The outer space strand is even worse. The spaceship Ghost is launched because Sector 7 is worried about the other "Ice Men" being around Jupiter and ready to invade. This is despite the fact they have no evidence of Ice Men having been near Earth for millions of years. It genuinely doesn't occur to anyone that perhaps some of this advanced technology could be instead used to win the space race against their current real world foes.
Once we get inside the ship things get worse when we find a woman astronaut there. The idea of America sending a woman into space in 1969 is actually more stupid than anything else in the book (one has to hope they've at least adjusted the suit for her, one of the official excuses for no female astronauts till the 80's is that the spacesuits NASA used weren't suitable for female anatomy.) Having introduced such a anomaly the book then completely fails to do anything with it. The "woman soldier fighting against sexism" thing would have been a cliché, but also true to the time. Instead, if you were to skip the paragraph that mentioned her sex you'd be hard pressed to notice there was a woman on the crew at all.
And that's a big part of the problem, the humans in space are as forgetable as the ones on the ground. The confident one, the scared one, the female one and the other one make up the crew and that's about all we ever learn about them.
They're also insanely stupid, first in trusting Starscream when he pretends to be nice despite doing all but holding a sign saying "I AM TEH EVILLLLS"; secondly in their bizarre decision to make a Kamikaze attack on the Seeker at the end of the book. This is due to the Captain having decided the transformers will come to Earth anyway at some point and thus they must show their strength to the Decepticons (and their self-sacrifice and friendship to the Autobots.) It never occurs to him that -- if the Transformers are coming anyway -- that giving a full report to his superiors to warn them is by far a more important thing to do.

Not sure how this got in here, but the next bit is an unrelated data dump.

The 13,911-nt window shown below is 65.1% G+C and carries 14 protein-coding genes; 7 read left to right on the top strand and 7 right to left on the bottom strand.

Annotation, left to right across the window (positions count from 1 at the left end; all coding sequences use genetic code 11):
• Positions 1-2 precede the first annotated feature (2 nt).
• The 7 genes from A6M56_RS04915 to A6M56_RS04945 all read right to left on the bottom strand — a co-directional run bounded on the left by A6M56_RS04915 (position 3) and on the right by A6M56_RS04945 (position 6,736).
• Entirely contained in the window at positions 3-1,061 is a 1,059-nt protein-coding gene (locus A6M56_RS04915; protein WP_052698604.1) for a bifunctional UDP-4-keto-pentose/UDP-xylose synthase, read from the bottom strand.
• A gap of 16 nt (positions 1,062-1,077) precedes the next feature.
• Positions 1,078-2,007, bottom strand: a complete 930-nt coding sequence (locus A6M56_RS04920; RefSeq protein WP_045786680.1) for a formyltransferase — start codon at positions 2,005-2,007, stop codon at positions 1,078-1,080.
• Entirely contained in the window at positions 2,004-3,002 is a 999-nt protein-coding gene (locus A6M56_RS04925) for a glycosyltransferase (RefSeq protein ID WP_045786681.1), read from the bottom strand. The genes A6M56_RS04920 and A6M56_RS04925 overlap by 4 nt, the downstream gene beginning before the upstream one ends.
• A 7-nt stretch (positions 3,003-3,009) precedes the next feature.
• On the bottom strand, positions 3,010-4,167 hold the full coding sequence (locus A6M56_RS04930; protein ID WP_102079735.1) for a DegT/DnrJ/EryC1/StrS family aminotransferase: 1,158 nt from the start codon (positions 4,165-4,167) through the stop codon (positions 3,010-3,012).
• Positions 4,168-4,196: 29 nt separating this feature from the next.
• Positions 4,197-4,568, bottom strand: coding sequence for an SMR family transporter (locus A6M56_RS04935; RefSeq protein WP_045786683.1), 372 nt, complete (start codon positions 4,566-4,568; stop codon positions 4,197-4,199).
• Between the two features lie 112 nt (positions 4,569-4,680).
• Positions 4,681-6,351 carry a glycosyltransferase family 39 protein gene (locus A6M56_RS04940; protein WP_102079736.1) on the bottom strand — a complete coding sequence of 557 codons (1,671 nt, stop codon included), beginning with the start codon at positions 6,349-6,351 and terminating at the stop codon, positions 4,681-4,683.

With the two human strands so dull, that leaves the aliens and this is where the book really falls down. Description of the Transformers is virtually non-existent; you can read this book without learning Prime has a faceplate, what colour Bumblebee is or what all their Protoform modes look like. Some random alien monsters that Prime saves the Ghost crew from get more description. As far as characterisation goes, all the Autobot lines are interchangeable to the point it's hard to tell who's who.
The Decepticons actually get the best deal of the book. Starscream may be unsubtle in his dealings with the humans, but the way he manipulates his comrades into accepting his leadership and attempts to stop them finding out the human ship uses technology from their missing leader is surprisingly intelligent compared to most other representations of the character. It also helps that -- unlike the Autobots -- his crew aren't sheep. They ask questions, challenge him and all have a unique viewpoint. The scenes on the Nemesis (and yes, the Autobot ship is the Ark, no originality here) are the highlight of the book.
It's not enough to salvage it though... by novel's end the three plot strands have all died a sorry death (with only two of them interacting properly) and leave you not caring about any of them. If you were to do as the back cover advises and read this before seeing the film you'd never go near the DVD. The grand tradition of crap Transformers novels continues.